A number of years ago, Kathleen and I were teaching at a media conference in Buenos Aires, Argentina. Since we’re culture hounds, one night we went out to see a performance of the Tango. The dance was born during the 1890s along the Río de la Plata, the river between Uruguay and Argentina, and grew from there. The audience at the venue we attended was largely tourists – although we sat next to a group of very artistic older fans. In spite of all the tourist atmosphere, it was a fascinating performance, and as I watched, I thought of how many similar art forms were born out of poverty, war, or other desperate circumstances.
Think of Jazz or Blues in America, Flamenco in Spain, Polka in Eastern Europe, Russian dance traditions, and many more. I was thinking about Allen Ginsberg and the Beats, sitting in smoky basements reciting poetry, folk music, the Cabarets of Berlin or the Moulin Rouge in Paris before World War II. Or the recent art exhibition featuring the creations of artists who were forced to escape Hitler’s Germany because he considered their art degenerate.
The problem is, when we have the opportunity to see these art forms enacted today, it’s almost always a commercial production. Our Tango performance was highly professional, but felt like we were in Branson. Even old haunts like the Whisky A Go Go in Hollywood where so many major rock bands got their start is now overrun by tourists taking pictures.
Great art is often born in hiding. Rebellion lives on the run, and thrives in the back rooms of bars, or dingy basements. But today, rebellion takes its message to Facebook, Instagram, and Twitter. These days, great causes don’t birth great art – they birth 140 character posts. When we feel oppressed, we lash out by creating a social media page.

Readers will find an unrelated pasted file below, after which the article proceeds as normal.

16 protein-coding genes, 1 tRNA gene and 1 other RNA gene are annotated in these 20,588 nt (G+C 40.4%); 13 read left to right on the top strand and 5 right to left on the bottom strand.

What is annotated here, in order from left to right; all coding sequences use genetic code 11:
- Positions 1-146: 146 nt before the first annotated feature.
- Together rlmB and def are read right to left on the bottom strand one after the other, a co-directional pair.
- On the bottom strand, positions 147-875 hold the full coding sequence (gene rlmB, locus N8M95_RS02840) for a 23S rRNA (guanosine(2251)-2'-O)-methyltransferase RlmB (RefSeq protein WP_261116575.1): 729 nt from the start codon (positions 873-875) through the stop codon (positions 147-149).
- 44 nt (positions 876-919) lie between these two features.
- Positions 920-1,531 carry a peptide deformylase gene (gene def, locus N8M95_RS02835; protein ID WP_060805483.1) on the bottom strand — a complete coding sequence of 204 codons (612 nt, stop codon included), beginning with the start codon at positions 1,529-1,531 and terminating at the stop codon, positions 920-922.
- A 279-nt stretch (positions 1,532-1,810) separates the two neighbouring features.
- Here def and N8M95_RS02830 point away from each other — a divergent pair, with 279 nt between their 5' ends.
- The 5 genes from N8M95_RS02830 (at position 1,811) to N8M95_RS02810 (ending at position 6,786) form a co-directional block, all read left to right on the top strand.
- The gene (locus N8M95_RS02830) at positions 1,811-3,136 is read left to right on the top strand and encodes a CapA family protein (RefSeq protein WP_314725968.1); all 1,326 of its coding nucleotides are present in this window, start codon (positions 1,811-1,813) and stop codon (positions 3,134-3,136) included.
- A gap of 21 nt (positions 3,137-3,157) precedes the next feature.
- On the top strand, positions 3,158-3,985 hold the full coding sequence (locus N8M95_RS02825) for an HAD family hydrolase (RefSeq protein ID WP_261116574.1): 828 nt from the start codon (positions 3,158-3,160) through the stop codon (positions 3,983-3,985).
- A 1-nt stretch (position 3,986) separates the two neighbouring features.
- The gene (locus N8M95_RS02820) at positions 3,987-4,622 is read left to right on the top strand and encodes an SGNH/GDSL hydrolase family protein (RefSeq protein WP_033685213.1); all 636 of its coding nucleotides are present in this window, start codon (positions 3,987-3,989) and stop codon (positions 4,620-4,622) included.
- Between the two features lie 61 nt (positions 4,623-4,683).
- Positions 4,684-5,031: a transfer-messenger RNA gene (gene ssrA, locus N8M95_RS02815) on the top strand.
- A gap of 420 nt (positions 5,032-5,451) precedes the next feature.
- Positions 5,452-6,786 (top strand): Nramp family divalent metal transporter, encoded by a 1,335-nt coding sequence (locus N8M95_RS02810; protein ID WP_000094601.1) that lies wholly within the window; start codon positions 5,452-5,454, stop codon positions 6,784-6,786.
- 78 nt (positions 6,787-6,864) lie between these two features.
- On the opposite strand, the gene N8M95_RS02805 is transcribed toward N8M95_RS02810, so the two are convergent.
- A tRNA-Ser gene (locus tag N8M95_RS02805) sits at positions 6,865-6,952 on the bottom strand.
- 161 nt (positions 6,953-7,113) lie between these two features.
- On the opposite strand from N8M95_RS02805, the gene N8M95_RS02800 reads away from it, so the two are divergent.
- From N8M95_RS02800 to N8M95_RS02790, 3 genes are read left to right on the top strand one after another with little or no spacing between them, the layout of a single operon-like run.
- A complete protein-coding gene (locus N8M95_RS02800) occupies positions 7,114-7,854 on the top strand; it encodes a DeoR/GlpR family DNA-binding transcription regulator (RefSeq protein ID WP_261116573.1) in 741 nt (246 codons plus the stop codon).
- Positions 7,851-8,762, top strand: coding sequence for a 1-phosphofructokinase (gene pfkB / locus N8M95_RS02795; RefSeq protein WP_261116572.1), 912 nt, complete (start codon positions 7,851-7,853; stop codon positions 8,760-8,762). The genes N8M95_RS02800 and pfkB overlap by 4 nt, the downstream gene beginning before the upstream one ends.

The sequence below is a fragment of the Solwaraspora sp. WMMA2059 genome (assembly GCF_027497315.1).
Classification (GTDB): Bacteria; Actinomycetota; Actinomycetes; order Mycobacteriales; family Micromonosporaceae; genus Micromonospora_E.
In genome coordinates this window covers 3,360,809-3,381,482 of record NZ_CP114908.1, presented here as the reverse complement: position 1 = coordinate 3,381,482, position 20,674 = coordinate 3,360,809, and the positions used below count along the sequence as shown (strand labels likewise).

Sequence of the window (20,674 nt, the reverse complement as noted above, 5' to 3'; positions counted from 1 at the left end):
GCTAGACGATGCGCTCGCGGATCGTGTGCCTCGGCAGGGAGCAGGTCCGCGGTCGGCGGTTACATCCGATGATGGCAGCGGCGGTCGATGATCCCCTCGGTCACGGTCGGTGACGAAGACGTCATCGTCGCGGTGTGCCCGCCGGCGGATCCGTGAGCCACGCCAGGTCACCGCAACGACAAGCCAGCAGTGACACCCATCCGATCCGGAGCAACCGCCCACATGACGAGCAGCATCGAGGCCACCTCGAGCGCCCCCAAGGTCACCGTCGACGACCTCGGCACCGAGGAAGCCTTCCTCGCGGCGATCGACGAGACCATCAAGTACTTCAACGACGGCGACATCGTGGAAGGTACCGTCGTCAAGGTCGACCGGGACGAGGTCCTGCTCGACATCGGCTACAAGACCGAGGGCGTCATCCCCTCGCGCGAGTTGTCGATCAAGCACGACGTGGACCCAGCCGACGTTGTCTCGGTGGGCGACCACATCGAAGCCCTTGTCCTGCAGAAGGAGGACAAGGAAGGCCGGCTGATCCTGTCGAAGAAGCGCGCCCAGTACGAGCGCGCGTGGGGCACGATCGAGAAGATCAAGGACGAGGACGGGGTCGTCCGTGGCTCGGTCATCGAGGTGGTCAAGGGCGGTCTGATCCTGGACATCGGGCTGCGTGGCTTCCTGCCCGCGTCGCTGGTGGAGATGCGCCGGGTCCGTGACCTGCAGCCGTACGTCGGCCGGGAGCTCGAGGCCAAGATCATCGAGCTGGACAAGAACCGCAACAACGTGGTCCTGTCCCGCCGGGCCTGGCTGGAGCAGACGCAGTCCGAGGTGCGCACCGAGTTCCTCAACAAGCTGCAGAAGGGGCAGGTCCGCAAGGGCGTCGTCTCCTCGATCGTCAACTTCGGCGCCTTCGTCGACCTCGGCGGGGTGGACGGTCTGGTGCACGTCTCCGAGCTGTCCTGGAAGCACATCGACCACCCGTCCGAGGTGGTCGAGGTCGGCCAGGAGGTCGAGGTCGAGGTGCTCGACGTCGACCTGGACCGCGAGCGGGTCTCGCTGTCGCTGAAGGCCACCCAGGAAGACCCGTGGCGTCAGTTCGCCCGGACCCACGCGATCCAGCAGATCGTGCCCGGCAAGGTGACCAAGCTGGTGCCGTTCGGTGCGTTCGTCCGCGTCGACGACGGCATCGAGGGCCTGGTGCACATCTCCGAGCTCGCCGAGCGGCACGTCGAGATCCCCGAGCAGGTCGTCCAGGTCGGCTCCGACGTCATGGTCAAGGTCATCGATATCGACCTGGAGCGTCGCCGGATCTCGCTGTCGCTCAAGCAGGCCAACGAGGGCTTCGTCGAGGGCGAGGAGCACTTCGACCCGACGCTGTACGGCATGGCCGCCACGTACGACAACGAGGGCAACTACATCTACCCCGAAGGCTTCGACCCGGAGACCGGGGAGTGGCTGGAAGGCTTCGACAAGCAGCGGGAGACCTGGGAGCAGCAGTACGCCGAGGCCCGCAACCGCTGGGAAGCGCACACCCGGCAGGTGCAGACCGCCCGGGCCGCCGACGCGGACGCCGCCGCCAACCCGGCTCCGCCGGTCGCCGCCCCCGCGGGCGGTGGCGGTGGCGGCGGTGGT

I’m certainly not against social media. I advise clients on it every day. But an important question is – if you’re a real artist out there – are you content with being a Disneyfied duplicate? Does “trending” in social media make you feel like you’ve made an actual difference? In the Christian world should real worship music be a category on iTunes, or a subversive force in the culture? Should Christian movies be content with hiring formerly famous secular actors to get box office traction, instead of creating such a powerful and compelling message the culture can’t look away?
Coming out of that highly packaged Tango performance I had to wonder if creativity and art matter enough to me that I’d be willing to express it while the fire hoses were turned on, the police dogs were unleashed, or the National Guard closed in?
For past generations, great pain, suffering, and crisis expressed itself through great art. But today, it’s difficult to find any art that hasn’t been pre-packaged, catagorized, and marketed – or “artists” who won’t lift a finger until their attorney has worked out the details of their contract. It’s all become so safe.
I need to remind myself regularly that as a Christian, I can’t expect to change the culture, until I’m ready to challenge it.
And sometimes that means paying a price.